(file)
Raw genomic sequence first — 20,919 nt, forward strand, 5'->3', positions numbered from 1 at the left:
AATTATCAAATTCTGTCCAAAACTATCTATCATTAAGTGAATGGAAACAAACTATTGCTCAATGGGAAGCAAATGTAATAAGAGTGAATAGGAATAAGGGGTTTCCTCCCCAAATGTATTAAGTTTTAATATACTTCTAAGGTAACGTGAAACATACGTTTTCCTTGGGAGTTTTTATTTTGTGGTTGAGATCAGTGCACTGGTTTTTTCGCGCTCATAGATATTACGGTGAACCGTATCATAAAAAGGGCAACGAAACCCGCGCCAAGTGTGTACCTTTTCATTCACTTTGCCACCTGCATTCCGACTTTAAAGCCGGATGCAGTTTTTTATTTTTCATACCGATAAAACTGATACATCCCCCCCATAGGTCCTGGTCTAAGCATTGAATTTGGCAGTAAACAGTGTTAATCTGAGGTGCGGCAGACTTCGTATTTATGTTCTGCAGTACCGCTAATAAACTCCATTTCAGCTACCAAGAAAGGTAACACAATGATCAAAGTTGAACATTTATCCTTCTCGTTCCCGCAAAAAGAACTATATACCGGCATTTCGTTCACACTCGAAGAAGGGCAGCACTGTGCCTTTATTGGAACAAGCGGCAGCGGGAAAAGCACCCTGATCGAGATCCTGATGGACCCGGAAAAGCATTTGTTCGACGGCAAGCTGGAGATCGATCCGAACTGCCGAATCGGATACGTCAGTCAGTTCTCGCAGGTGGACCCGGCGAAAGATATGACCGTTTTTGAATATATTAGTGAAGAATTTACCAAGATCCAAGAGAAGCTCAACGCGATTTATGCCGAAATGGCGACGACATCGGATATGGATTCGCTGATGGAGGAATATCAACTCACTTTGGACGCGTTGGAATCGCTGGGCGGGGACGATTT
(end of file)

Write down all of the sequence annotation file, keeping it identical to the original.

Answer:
Raw genomic sequence first — 20,919 nt, forward strand, 5'->3', positions numbered from 1 at the left:
AATTATCAAATTCTGTCCAAAACTATCTATCATTAAGTGAATGGAAACAAACTATTGCTCAATGGGAAGCAAATGTAATAAGAGTGAATAGGAATAAGGGGTTTCCTCCCCAAATGTATTAAGTTTTAATATACTTCTAAGGTAACGTGAAACATACGTTTTCCTTGGGAGTTTTTATTTTGTGGTTGAGATCAGTGCACTGGTTTTTTCGCGCTCATAGATATTACGGTGAACCGTATCATAAAAAGGGCAACGAAACCCGCGCCAAGTGTGTACCTTTTCATTCACTTTGCCACCTGCATTCCGACTTTAAAGCCGGATGCAGTTTTTTATTTTTCATACCGATAAAACTGATACATCCCCCCCATAGGTCCTGGTCTAAGCATTGAATTTGGCAGTAAACAGTGTTAATCTGAGGTGCGGCAGACTTCGTATTTATGTTCTGCAGTACCGCTAATAAACTCCATTTCAGCTACCAAGAAAGGTAACACAATGATCAAAGTTGAACATTTATCCTTCTCGTTCCCGCAAAAAGAACTATATACCGGCATTTCGTTCACACTCGAAGAAGGGCAGCACTGTGCCTTTATTGGAACAAGCGGCAGCGGGAAAAGCACCCTGATCGAGATCCTGATGGACCCGGAAAAGCATTTGTTCGACGGCAAGCTGGAGATCGATCCGAACTGCCGAATCGGATACGTCAGTCAGTTCTCGCAGGTGGACCCGGCGAAAGATATGACCGTTTTTGAATATATTAGTGAAGAATTTACCAAGATCCAAGAGAAGCTCAACGCGATTTATGCCGAAATGGCGACGACATCGGATATGGATTCGCTGATGGAGGAATATCAACTCACTTTGGACGCGTTGGAATCGCTGGGCGGGGACGATTT